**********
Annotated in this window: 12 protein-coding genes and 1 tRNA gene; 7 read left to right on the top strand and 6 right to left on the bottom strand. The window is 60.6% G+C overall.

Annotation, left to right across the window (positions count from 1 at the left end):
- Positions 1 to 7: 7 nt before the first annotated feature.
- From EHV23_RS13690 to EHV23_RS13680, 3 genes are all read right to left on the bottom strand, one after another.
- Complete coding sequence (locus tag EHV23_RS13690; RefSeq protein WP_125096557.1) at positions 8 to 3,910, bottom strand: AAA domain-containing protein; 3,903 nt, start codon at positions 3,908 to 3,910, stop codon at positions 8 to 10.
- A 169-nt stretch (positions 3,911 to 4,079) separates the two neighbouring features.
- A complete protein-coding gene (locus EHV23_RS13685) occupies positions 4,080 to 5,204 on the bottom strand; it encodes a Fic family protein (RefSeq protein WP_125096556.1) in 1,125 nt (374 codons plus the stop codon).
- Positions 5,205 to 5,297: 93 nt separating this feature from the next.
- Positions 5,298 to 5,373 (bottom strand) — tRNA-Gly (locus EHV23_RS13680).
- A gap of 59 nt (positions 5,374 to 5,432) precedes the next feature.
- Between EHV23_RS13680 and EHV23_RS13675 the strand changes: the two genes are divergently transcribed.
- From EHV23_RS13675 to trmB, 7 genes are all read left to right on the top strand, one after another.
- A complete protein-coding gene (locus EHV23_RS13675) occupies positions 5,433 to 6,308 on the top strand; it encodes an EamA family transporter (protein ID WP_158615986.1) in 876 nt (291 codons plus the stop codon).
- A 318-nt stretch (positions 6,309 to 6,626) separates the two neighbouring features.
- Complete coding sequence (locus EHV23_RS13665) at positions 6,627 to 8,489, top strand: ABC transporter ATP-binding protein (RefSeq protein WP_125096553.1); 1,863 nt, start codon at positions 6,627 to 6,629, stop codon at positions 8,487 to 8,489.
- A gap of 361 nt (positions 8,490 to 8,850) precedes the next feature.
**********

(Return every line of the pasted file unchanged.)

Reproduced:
Annotated in this window: 12 protein-coding genes and 1 tRNA gene; 7 read left to right on the top strand and 6 right to left on the bottom strand. The window is 60.6% G+C overall.

Annotation, left to right across the window (positions count from 1 at the left end):
- Positions 1 to 7: 7 nt before the first annotated feature.
- From EHV23_RS13690 to EHV23_RS13680, 3 genes are all read right to left on the bottom strand, one after another.
- Complete coding sequence (locus tag EHV23_RS13690; RefSeq protein WP_125096557.1) at positions 8 to 3,910, bottom strand: AAA domain-containing protein; 3,903 nt, start codon at positions 3,908 to 3,910, stop codon at positions 8 to 10.
- A 169-nt stretch (positions 3,911 to 4,079) separates the two neighbouring features.
- A complete protein-coding gene (locus EHV23_RS13685) occupies positions 4,080 to 5,204 on the bottom strand; it encodes a Fic family protein (RefSeq protein WP_125096556.1) in 1,125 nt (374 codons plus the stop codon).
- Positions 5,205 to 5,297: 93 nt separating this feature from the next.
- Positions 5,298 to 5,373 (bottom strand) — tRNA-Gly (locus EHV23_RS13680).
- A gap of 59 nt (positions 5,374 to 5,432) precedes the next feature.
- Between EHV23_RS13680 and EHV23_RS13675 the strand changes: the two genes are divergently transcribed.
- From EHV23_RS13675 to trmB, 7 genes are all read left to right on the top strand, one after another.
- A complete protein-coding gene (locus EHV23_RS13675) occupies positions 5,433 to 6,308 on the top strand; it encodes an EamA family transporter (protein ID WP_158615986.1) in 876 nt (291 codons plus the stop codon).
- A 318-nt stretch (positions 6,309 to 6,626) separates the two neighbouring features.
- Complete coding sequence (locus EHV23_RS13665) at positions 6,627 to 8,489, top strand: ABC transporter ATP-binding protein (RefSeq protein WP_125096553.1); 1,863 nt, start codon at positions 6,627 to 6,629, stop codon at positions 8,487 to 8,489.
- A gap of 361 nt (positions 8,490 to 8,850) precedes the next feature.